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Marion County, Ind., Officials Charge Five People With Knowingly Selling Their HIV-Positive Blood Plasma

July 21, 2003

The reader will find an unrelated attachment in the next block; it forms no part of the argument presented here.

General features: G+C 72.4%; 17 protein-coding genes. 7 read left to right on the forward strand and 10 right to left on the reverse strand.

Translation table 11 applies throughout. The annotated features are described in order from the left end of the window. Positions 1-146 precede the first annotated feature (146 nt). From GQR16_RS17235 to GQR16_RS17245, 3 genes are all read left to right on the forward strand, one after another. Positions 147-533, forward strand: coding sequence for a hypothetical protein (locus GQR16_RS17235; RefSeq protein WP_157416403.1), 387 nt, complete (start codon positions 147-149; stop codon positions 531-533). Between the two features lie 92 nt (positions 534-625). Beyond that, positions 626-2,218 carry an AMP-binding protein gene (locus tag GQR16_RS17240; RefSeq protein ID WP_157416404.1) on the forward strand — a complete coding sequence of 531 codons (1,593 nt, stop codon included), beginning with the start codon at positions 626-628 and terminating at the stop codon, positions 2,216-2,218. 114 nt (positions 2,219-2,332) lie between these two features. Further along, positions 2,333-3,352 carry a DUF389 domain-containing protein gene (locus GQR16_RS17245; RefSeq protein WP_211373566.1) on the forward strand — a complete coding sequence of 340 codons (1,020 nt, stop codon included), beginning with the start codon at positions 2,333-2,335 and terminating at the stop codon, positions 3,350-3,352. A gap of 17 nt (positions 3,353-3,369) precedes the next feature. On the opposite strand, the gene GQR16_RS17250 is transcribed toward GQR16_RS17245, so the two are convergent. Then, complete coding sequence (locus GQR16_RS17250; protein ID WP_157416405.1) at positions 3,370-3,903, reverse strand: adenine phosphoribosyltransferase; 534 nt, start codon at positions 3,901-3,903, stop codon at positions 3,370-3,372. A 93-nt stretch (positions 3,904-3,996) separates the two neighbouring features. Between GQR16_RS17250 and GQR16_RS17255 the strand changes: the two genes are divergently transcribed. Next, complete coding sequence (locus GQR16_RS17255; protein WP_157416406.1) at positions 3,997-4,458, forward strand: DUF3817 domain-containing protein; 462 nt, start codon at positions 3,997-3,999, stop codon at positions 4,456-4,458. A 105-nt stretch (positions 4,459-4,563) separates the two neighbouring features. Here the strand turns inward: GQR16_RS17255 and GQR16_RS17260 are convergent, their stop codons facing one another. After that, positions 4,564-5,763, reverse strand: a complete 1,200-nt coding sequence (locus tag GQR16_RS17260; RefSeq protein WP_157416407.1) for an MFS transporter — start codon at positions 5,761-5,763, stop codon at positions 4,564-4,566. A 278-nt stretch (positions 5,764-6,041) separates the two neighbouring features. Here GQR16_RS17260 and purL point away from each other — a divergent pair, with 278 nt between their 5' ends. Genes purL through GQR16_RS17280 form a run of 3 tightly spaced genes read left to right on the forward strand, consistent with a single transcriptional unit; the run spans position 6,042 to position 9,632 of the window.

Officials in Marion County, Ind., on Thursday charged five people with allegedly selling their blood plasma despite knowledge of their HIV-positive status -- the first such cases in the county, the Indianapolis Star reports. The infected plasma, which was sold to two Indianapolis blood collection centers over the past two years, was identified through routine HIV testing, according to Marion County Prosecutor Carl Brizzi and state Department of Health officials. Under state law, knowingly transferring contaminated body fluids is a Class C felony, and the five suspects, who received $20 per collection, could face two to eight years in prison if convicted. Brizzi said that the suspects lied about their HIV-positive status and "put thousands at risk" as a result, according to the Star. Health officials waited until the plasma centers confirmed that the suspects were the plasma suppliers, then they filed charges with the prosecutor's office, according to Michael Butler, director of the state health department's Division of HIV/STD. Roger Rayl, spokesperson for the prosecutor's office, said that additional charges could follow, particularly if investigators discover that the individuals sold their plasma more than once while they knew their HIV-positive status. Although Brizzi said that he thinks that laws regarding HIV-positive people knowingly putting others at risk should be stronger, Butler said, "My greatest concern is if individuals start seeing behaviors related to being aware of your HIV status as being the subject of criminal action, then individuals will just stop being tested. Then we have the problem of not just one person's personal health, but the risk of their exposing numbers of other individuals to the virus" (Kightlinger, Indianapolis Star, 7/18).

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